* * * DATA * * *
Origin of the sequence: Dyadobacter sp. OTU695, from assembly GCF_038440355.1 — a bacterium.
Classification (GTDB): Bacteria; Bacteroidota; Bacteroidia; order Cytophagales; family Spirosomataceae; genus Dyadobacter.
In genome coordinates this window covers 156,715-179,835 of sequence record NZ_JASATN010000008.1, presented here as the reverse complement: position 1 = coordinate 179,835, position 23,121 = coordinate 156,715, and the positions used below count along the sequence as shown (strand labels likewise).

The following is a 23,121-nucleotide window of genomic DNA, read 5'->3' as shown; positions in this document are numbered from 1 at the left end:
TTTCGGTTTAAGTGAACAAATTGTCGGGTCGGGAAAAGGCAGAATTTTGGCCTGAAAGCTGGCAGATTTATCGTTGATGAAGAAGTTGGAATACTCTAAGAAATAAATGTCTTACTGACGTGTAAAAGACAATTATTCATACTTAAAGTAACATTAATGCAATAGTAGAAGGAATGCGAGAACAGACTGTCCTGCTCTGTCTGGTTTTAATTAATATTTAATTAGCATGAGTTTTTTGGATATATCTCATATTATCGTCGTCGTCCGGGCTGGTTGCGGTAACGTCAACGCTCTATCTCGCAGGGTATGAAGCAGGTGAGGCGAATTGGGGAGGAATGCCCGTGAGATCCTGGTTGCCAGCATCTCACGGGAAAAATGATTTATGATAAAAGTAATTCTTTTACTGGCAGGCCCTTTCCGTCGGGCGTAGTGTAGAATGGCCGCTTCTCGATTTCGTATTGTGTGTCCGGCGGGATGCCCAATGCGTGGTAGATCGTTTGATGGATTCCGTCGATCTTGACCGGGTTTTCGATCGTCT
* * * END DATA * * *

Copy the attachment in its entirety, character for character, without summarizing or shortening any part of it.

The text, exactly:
Origin of the sequence: Dyadobacter sp. OTU695, from assembly GCF_038440355.1 — a bacterium.
Classification (GTDB): Bacteria; Bacteroidota; Bacteroidia; order Cytophagales; family Spirosomataceae; genus Dyadobacter.
In genome coordinates this window covers 156,715-179,835 of sequence record NZ_JASATN010000008.1, presented here as the reverse complement: position 1 = coordinate 179,835, position 23,121 = coordinate 156,715, and the positions used below count along the sequence as shown (strand labels likewise).

The following is a 23,121-nucleotide window of genomic DNA, read 5'->3' as shown; positions in this document are numbered from 1 at the left end:
TTTCGGTTTAAGTGAACAAATTGTCGGGTCGGGAAAAGGCAGAATTTTGGCCTGAAAGCTGGCAGATTTATCGTTGATGAAGAAGTTGGAATACTCTAAGAAATAAATGTCTTACTGACGTGTAAAAGACAATTATTCATACTTAAAGTAACATTAATGCAATAGTAGAAGGAATGCGAGAACAGACTGTCCTGCTCTGTCTGGTTTTAATTAATATTTAATTAGCATGAGTTTTTTGGATATATCTCATATTATCGTCGTCGTCCGGGCTGGTTGCGGTAACGTCAACGCTCTATCTCGCAGGGTATGAAGCAGGTGAGGCGAATTGGGGAGGAATGCCCGTGAGATCCTGGTTGCCAGCATCTCACGGGAAAAATGATTTATGATAAAAGTAATTCTTTTACTGGCAGGCCCTTTCCGTCGGGCGTAGTGTAGAATGGCCGCTTCTCGATTTCGTATTGTGTGTCCGGCGGGATGCCCAATGCGTGGTAGATCGTTTGATGGATTCCGTCGATCTTGACCGGGTTTTCGATCGTCT